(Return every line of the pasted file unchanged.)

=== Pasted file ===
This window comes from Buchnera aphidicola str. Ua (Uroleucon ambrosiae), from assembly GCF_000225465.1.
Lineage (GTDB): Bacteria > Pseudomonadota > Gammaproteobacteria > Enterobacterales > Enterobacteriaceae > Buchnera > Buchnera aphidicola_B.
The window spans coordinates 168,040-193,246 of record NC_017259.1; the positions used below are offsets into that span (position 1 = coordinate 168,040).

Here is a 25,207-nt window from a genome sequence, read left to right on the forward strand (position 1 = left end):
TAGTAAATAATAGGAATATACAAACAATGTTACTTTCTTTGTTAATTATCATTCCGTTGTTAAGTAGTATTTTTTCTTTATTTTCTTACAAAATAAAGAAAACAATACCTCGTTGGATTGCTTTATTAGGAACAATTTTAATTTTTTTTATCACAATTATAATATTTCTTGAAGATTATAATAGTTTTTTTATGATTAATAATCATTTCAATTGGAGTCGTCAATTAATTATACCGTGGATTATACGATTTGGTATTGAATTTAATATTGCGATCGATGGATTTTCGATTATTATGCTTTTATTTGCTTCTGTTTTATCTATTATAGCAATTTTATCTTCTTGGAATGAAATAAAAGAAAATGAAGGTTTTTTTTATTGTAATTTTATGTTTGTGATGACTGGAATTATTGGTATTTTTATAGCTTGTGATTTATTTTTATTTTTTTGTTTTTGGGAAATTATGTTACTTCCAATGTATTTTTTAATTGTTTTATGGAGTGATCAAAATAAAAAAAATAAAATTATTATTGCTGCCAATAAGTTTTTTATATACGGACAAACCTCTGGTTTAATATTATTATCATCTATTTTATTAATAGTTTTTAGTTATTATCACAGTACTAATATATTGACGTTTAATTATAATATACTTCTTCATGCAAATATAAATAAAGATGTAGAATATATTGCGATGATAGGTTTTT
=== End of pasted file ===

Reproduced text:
This window comes from Buchnera aphidicola str. Ua (Uroleucon ambrosiae), from assembly GCF_000225465.1.
Lineage (GTDB): Bacteria > Pseudomonadota > Gammaproteobacteria > Enterobacterales > Enterobacteriaceae > Buchnera > Buchnera aphidicola_B.
The window spans coordinates 168,040-193,246 of record NC_017259.1; the positions used below are offsets into that span (position 1 = coordinate 168,040).

Here is a 25,207-nt window from a genome sequence, read left to right on the forward strand (position 1 = left end):
TAGTAAATAATAGGAATATACAAACAATGTTACTTTCTTTGTTAATTATCATTCCGTTGTTAAGTAGTATTTTTTCTTTATTTTCTTACAAAATAAAGAAAACAATACCTCGTTGGATTGCTTTATTAGGAACAATTTTAATTTTTTTTATCACAATTATAATATTTCTTGAAGATTATAATAGTTTTTTTATGATTAATAATCATTTCAATTGGAGTCGTCAATTAATTATACCGTGGATTATACGATTTGGTATTGAATTTAATATTGCGATCGATGGATTTTCGATTATTATGCTTTTATTTGCTTCTGTTTTATCTATTATAGCAATTTTATCTTCTTGGAATGAAATAAAAGAAAATGAAGGTTTTTTTTATTGTAATTTTATGTTTGTGATGACTGGAATTATTGGTATTTTTATAGCTTGTGATTTATTTTTATTTTTTTGTTTTTGGGAAATTATGTTACTTCCAATGTATTTTTTAATTGTTTTATGGAGTGATCAAAATAAAAAAAATAAAATTATTATTGCTGCCAATAAGTTTTTTATATACGGACAAACCTCTGGTTTAATATTATTATCATCTATTTTATTAATAGTTTTTAGTTATTATCACAGTACTAATATATTGACGTTTAATTATAATATACTTCTTCATGCAAATATAAATAAAGATGTAGAATATATTGCGATGATAGGTTTTT